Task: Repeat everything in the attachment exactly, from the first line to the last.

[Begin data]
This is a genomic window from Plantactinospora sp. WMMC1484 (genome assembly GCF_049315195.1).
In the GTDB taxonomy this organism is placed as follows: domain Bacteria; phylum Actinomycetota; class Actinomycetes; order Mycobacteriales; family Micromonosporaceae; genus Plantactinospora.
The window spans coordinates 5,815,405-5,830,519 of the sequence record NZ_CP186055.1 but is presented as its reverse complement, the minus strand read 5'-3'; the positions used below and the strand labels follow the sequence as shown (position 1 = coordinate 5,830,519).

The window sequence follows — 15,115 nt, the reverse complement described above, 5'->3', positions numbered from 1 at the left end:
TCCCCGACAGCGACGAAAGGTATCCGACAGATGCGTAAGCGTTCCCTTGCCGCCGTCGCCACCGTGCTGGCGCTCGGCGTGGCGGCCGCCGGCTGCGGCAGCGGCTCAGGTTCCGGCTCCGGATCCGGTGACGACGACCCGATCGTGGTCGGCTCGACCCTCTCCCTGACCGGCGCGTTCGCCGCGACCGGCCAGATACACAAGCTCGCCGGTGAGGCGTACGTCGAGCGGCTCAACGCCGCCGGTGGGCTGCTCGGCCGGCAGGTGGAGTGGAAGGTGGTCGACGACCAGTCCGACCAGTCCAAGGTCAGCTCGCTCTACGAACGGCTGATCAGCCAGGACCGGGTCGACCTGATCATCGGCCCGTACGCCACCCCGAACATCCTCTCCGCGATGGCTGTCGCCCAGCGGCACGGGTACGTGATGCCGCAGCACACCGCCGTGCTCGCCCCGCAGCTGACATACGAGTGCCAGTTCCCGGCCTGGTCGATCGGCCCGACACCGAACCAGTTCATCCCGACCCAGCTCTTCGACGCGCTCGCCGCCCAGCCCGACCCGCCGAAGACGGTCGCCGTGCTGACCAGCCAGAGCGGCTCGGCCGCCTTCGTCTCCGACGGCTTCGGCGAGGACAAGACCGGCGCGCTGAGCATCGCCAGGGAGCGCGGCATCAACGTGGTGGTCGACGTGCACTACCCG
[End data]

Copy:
This is a genomic window from Plantactinospora sp. WMMC1484 (genome assembly GCF_049315195.1).
In the GTDB taxonomy this organism is placed as follows: domain Bacteria; phylum Actinomycetota; class Actinomycetes; order Mycobacteriales; family Micromonosporaceae; genus Plantactinospora.
The window spans coordinates 5,815,405-5,830,519 of the sequence record NZ_CP186055.1 but is presented as its reverse complement, the minus strand read 5'-3'; the positions used below and the strand labels follow the sequence as shown (position 1 = coordinate 5,830,519).

The window sequence follows — 15,115 nt, the reverse complement described above, 5'->3', positions numbered from 1 at the left end:
TCCCCGACAGCGACGAAAGGTATCCGACAGATGCGTAAGCGTTCCCTTGCCGCCGTCGCCACCGTGCTGGCGCTCGGCGTGGCGGCCGCCGGCTGCGGCAGCGGCTCAGGTTCCGGCTCCGGATCCGGTGACGACGACCCGATCGTGGTCGGCTCGACCCTCTCCCTGACCGGCGCGTTCGCCGCGACCGGCCAGATACACAAGCTCGCCGGTGAGGCGTACGTCGAGCGGCTCAACGCCGCCGGTGGGCTGCTCGGCCGGCAGGTGGAGTGGAAGGTGGTCGACGACCAGTCCGACCAGTCCAAGGTCAGCTCGCTCTACGAACGGCTGATCAGCCAGGACCGGGTCGACCTGATCATCGGCCCGTACGCCACCCCGAACATCCTCTCCGCGATGGCTGTCGCCCAGCGGCACGGGTACGTGATGCCGCAGCACACCGCCGTGCTCGCCCCGCAGCTGACATACGAGTGCCAGTTCCCGGCCTGGTCGATCGGCCCGACACCGAACCAGTTCATCCCGACCCAGCTCTTCGACGCGCTCGCCGCCCAGCCCGACCCGCCGAAGACGGTCGCCGTGCTGACCAGCCAGAGCGGCTCGGCCGCCTTCGTCTCCGACGGCTTCGGCGAGGACAAGACCGGCGCGCTGAGCATCGCCAGGGAGCGCGGCATCAACGTGGTGGTCGACGTGCACTACCCG